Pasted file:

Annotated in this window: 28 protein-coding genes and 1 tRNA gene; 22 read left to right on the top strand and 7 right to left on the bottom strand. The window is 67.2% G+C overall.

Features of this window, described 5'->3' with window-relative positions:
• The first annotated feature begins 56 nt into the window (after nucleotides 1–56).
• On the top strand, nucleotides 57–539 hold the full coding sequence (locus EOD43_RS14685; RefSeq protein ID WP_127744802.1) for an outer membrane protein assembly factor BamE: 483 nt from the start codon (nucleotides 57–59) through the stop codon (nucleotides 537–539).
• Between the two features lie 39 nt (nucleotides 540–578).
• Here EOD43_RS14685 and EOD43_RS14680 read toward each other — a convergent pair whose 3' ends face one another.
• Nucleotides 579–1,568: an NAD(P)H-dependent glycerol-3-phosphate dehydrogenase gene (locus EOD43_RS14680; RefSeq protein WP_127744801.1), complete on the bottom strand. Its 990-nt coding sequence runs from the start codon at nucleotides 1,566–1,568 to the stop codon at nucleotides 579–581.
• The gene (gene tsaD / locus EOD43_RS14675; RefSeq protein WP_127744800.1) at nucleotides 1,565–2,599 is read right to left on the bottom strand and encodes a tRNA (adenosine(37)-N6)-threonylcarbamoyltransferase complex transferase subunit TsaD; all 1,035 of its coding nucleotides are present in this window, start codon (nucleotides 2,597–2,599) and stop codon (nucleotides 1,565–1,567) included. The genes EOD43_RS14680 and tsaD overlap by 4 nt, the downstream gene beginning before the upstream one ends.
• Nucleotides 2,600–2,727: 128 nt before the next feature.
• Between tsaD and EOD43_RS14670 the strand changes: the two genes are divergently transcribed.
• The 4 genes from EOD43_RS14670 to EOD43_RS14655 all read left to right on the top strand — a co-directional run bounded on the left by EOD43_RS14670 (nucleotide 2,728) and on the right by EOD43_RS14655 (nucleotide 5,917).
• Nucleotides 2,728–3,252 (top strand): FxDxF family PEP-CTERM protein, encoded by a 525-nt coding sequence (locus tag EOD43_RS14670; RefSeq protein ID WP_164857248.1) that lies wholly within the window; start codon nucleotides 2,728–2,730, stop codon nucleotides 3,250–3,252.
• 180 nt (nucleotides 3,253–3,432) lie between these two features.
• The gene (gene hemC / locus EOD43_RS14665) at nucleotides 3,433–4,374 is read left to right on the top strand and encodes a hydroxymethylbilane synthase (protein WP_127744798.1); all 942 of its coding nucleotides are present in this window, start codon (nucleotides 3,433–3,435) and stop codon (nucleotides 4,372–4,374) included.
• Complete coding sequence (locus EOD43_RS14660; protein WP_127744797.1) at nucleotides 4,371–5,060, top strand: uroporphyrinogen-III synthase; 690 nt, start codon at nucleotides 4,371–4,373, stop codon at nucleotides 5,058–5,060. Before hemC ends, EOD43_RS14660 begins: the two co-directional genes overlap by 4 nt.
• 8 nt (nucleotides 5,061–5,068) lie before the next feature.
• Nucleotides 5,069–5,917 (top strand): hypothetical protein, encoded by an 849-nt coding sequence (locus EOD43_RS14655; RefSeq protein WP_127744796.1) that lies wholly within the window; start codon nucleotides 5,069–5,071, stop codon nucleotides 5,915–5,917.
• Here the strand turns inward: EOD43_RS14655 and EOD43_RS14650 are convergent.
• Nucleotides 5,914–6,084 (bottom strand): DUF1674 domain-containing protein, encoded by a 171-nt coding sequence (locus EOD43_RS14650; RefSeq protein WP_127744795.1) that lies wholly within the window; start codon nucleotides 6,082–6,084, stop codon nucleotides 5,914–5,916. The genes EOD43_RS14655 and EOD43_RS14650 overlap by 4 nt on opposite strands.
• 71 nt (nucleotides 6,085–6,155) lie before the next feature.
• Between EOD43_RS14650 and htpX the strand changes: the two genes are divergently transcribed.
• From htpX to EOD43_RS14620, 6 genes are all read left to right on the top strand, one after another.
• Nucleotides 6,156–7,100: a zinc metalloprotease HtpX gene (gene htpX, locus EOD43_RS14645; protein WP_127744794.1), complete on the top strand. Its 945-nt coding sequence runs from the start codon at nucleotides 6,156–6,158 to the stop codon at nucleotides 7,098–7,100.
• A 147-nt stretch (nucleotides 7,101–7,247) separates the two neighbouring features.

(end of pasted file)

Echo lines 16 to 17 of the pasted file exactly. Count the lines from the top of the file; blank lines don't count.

• 8 nt (nucleotides 5,061–5,068) lie before the next feature.
• Nucleotides 5,069–5,917 (top strand): hypothetical protein, encoded by an 849-nt coding sequence (locus EOD43_RS14655; RefSeq protein WP_127744796.1) that lies wholly within the window; start codon nucleotides 5,069–5,071, stop codon nucleotides 5,915–5,917.